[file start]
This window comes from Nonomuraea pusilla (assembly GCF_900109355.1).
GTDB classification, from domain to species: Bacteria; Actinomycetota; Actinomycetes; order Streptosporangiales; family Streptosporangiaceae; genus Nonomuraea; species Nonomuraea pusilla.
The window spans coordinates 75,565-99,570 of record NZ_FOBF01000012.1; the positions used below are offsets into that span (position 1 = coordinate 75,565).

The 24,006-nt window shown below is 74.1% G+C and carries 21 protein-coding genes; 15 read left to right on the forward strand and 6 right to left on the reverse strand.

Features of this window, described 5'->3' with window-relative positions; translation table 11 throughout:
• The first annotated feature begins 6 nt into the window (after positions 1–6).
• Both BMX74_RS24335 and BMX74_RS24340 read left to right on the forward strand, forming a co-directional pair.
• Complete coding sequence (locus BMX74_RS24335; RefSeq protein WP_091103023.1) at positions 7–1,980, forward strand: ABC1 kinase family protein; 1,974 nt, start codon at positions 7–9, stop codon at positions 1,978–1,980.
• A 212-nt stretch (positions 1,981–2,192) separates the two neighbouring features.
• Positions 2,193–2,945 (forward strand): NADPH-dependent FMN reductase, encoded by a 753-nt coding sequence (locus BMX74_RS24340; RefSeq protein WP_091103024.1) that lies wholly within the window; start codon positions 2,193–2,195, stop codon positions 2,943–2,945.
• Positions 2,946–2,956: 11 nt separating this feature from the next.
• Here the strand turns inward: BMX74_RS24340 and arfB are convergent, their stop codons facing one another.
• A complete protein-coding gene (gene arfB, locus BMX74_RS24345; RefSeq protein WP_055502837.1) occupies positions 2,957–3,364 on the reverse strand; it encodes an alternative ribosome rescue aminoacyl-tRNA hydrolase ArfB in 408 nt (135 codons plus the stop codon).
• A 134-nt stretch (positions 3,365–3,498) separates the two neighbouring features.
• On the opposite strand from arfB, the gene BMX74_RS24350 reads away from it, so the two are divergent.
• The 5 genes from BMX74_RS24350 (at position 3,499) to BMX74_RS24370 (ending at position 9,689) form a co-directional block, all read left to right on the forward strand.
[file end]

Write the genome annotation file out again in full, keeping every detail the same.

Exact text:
This window comes from Nonomuraea pusilla (assembly GCF_900109355.1).
GTDB classification, from domain to species: Bacteria; Actinomycetota; Actinomycetes; order Streptosporangiales; family Streptosporangiaceae; genus Nonomuraea; species Nonomuraea pusilla.
The window spans coordinates 75,565-99,570 of record NZ_FOBF01000012.1; the positions used below are offsets into that span (position 1 = coordinate 75,565).

The 24,006-nt window shown below is 74.1% G+C and carries 21 protein-coding genes; 15 read left to right on the forward strand and 6 right to left on the reverse strand.

Features of this window, described 5'->3' with window-relative positions; translation table 11 throughout:
• The first annotated feature begins 6 nt into the window (after positions 1–6).
• Both BMX74_RS24335 and BMX74_RS24340 read left to right on the forward strand, forming a co-directional pair.
• Complete coding sequence (locus BMX74_RS24335; RefSeq protein WP_091103023.1) at positions 7–1,980, forward strand: ABC1 kinase family protein; 1,974 nt, start codon at positions 7–9, stop codon at positions 1,978–1,980.
• A 212-nt stretch (positions 1,981–2,192) separates the two neighbouring features.
• Positions 2,193–2,945 (forward strand): NADPH-dependent FMN reductase, encoded by a 753-nt coding sequence (locus BMX74_RS24340; RefSeq protein WP_091103024.1) that lies wholly within the window; start codon positions 2,193–2,195, stop codon positions 2,943–2,945.
• Positions 2,946–2,956: 11 nt separating this feature from the next.
• Here the strand turns inward: BMX74_RS24340 and arfB are convergent, their stop codons facing one another.
• A complete protein-coding gene (gene arfB, locus BMX74_RS24345; RefSeq protein WP_055502837.1) occupies positions 2,957–3,364 on the reverse strand; it encodes an alternative ribosome rescue aminoacyl-tRNA hydrolase ArfB in 408 nt (135 codons plus the stop codon).
• A 134-nt stretch (positions 3,365–3,498) separates the two neighbouring features.
• On the opposite strand from arfB, the gene BMX74_RS24350 reads away from it, so the two are divergent.
• The 5 genes from BMX74_RS24350 (at position 3,499) to BMX74_RS24370 (ending at position 9,689) form a co-directional block, all read left to right on the forward strand.